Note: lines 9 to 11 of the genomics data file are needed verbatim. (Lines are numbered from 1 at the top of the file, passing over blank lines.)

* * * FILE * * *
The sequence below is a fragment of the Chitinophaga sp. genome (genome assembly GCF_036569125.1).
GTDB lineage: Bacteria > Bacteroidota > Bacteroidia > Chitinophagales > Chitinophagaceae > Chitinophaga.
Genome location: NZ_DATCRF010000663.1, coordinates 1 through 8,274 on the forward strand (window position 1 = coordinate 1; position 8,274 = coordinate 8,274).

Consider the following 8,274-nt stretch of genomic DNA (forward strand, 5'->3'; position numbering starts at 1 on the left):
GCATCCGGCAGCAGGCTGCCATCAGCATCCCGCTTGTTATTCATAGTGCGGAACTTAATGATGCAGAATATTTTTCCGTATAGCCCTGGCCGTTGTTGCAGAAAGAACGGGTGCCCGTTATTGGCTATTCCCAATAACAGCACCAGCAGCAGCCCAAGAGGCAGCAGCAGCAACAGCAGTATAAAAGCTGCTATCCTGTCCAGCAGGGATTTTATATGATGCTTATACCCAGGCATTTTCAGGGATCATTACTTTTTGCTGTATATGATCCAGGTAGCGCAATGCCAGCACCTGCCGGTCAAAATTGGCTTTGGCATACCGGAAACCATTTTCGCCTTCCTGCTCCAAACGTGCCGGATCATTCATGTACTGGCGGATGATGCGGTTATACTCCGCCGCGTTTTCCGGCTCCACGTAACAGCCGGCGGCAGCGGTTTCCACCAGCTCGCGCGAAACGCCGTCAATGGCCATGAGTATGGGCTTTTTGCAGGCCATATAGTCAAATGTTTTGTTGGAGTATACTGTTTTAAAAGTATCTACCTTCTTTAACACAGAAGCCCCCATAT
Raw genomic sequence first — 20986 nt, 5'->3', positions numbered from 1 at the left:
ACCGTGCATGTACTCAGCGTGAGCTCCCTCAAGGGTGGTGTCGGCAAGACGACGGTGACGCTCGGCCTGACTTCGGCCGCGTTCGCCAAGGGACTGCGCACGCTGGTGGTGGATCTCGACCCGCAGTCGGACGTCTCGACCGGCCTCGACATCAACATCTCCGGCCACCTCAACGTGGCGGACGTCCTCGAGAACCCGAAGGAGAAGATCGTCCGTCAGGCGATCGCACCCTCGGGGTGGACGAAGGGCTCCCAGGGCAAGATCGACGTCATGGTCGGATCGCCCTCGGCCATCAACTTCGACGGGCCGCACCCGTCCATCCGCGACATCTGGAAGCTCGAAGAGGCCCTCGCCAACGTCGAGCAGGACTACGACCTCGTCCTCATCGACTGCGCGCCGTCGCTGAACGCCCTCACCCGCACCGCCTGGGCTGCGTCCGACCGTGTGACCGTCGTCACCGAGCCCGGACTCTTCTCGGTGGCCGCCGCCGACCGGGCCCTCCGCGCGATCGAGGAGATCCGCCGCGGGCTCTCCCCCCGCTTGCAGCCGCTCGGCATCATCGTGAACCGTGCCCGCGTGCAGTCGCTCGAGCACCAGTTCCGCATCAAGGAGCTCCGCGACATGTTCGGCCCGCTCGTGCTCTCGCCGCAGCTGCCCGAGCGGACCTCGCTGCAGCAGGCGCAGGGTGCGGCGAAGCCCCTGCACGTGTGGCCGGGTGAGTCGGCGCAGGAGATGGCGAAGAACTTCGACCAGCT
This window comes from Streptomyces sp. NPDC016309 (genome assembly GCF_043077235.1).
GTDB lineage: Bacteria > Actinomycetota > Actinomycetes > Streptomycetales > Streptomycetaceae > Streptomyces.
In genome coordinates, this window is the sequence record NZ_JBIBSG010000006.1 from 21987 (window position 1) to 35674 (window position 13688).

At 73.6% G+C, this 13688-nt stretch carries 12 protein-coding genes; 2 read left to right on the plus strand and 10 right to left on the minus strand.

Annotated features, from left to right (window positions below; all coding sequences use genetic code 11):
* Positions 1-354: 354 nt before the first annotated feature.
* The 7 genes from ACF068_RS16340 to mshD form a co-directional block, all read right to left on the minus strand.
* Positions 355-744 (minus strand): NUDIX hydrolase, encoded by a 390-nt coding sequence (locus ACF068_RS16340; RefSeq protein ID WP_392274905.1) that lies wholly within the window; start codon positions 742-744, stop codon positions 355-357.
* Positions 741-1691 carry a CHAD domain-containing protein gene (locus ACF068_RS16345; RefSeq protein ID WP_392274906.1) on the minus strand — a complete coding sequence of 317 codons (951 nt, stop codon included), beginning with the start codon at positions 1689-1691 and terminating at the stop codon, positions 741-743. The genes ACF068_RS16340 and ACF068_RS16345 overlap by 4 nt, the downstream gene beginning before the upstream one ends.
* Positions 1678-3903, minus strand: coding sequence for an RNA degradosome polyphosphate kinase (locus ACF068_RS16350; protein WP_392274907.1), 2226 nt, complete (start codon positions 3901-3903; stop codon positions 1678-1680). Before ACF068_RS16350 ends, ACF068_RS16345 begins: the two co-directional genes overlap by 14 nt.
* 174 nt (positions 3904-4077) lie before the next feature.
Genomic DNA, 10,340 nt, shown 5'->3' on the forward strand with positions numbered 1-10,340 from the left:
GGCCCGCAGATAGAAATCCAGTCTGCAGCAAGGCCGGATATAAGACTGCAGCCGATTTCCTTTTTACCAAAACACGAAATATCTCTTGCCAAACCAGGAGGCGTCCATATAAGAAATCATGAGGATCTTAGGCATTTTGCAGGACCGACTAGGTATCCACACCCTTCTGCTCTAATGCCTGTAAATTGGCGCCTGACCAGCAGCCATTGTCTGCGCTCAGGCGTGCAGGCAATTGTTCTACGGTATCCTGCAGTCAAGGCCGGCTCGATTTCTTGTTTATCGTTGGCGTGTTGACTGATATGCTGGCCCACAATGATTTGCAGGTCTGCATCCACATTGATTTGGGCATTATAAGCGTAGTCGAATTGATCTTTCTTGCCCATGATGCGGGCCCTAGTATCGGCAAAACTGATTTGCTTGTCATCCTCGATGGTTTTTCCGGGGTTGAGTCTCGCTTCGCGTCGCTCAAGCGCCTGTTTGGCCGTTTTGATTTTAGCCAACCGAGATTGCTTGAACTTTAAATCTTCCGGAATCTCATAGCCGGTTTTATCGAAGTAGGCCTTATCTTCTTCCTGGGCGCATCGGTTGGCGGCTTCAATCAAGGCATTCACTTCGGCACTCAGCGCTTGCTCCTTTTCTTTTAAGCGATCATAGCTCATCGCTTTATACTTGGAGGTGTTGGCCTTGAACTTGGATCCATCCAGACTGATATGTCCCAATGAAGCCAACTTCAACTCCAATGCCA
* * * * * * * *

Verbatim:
GTDB lineage: Bacteria > Actinomycetota > Actinomycetes > Streptomycetales > Streptomycetaceae > Streptomyces.
In genome coordinates, this window is the sequence record NZ_JBIBSG010000006.1 from 21987 (window position 1) to 35674 (window position 13688).

At 73.6% G+C, this 13688-nt stretch carries 12 protein-coding genes; 2 read left to right on the plus strand and 10 right to left on the minus strand.